(Jeff Rosenberg is the advocacy and social marketing practice leader at Crosby Marketing Communications, an advertising agency with offices in Annapolis and Washington, D.C., whose accounts include the federal organ donor awareness campaign, digital marketing and creative development for the EPA's ENERGY STAR program, and anti-poverty campaigns for the Catholic Campaign for Human Development.)
"Going big" is the talk of philanthropy. Pursuing bold, audacious goals and achieving truly transformative change -- like ending childhood hunger or eradicating poverty -- is becoming a key strategy for many philanthropies and nonprofits working to address social ills. But going big actually can discourage individual activists and supporters from taking action. Fortunately, research by social marketers and behavioral economists teaches us how we can ensure that a going-big approach really motivates individuals to do something.
In a widely read article in the Fall 2013 issue of the Stanford Social Innovation Review, Bill Shore and Darrell Hammond, founders and CEOs of, respectively, Share Our Strength and KaBOOM!, write: "The foundation on which many nonprofits is built is flawed and simplistic, focused on a symptom rather than the underlying set of problems....As a result, change is incremental, not big or bold enough to make a lasting and transformative impact." In response, Share Our Strength has changed its focus from making grants to leading a national campaign to end childhood hunger in America by 2015. And KaBOOM! has expanded its focus from building playgrounds in underserved areas to being a leading advocate for the value of play, with the larger goal of ensuring that all children, especially those living in poverty, get the play, and playspaces, they need to grow up to be healthy and successful adults.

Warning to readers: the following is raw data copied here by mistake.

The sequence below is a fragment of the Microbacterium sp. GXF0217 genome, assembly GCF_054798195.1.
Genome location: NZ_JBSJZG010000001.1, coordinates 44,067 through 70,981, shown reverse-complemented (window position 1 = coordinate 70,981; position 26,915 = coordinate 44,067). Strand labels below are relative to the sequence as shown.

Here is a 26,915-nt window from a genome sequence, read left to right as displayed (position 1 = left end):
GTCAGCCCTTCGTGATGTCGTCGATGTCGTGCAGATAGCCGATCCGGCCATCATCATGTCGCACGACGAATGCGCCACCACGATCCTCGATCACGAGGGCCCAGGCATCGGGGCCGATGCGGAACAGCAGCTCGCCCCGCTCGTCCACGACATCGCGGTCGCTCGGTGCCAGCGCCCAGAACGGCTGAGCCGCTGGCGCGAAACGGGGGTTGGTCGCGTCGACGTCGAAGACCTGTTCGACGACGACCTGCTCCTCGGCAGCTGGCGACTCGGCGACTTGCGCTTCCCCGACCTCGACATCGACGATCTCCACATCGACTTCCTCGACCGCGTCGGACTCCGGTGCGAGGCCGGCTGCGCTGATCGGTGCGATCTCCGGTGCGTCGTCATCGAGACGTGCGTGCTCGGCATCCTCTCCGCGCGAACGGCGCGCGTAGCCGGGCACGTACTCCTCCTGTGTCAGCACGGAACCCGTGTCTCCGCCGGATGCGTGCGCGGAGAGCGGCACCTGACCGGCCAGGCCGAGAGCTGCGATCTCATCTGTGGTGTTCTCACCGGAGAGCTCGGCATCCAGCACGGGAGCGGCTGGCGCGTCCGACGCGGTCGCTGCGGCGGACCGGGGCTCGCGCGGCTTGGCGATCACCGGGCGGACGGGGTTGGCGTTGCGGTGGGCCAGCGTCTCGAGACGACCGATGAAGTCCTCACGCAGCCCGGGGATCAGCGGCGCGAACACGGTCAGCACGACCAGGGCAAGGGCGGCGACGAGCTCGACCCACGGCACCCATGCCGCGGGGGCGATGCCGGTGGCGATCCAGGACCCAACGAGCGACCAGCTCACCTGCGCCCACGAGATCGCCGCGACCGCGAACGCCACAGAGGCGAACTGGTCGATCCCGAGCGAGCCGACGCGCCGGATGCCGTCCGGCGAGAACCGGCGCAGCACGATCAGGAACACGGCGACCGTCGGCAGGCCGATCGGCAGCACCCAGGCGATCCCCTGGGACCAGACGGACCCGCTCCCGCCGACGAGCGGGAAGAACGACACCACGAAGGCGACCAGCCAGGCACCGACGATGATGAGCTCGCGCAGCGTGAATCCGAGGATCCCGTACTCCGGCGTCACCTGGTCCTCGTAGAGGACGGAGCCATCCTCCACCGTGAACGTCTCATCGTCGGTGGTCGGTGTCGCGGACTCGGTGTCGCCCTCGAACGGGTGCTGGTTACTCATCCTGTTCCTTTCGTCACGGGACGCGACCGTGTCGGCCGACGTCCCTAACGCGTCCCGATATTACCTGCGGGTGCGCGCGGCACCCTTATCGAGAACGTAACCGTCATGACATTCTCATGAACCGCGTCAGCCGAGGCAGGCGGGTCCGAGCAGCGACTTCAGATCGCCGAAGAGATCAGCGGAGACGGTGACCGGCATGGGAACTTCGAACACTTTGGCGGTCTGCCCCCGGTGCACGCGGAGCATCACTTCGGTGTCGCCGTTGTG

Here's the challenge: how do you convince individuals to take action, to donate money or volunteer, for example, in support of big goals when incremental efforts are easier to sell? Experiments in the fields of social psychology and behavioral economics suggest we are less likely to feel compassion or donate money when we are distracted by thinking about the size or scope of a problem. Simply put, big numbers or a big problem can cause us to become paralyzed by analysis -- or what scientists call psychophysical numbing. One study even found that potential donors who are shown a photo of a single person in need of assistance are more likely to give than those who are shown a photo of two people in need. The trick in social marketing (i.e., applying marketing principles in service to the greater good) is to tap into this feeling of being connected with a "one" while challenging your potential supporters to think more broadly about social change. How do we motivate people to pursue big goals and meaningful change when the research makes it clear that "big" can be a disincentive?
There are several ways, actually: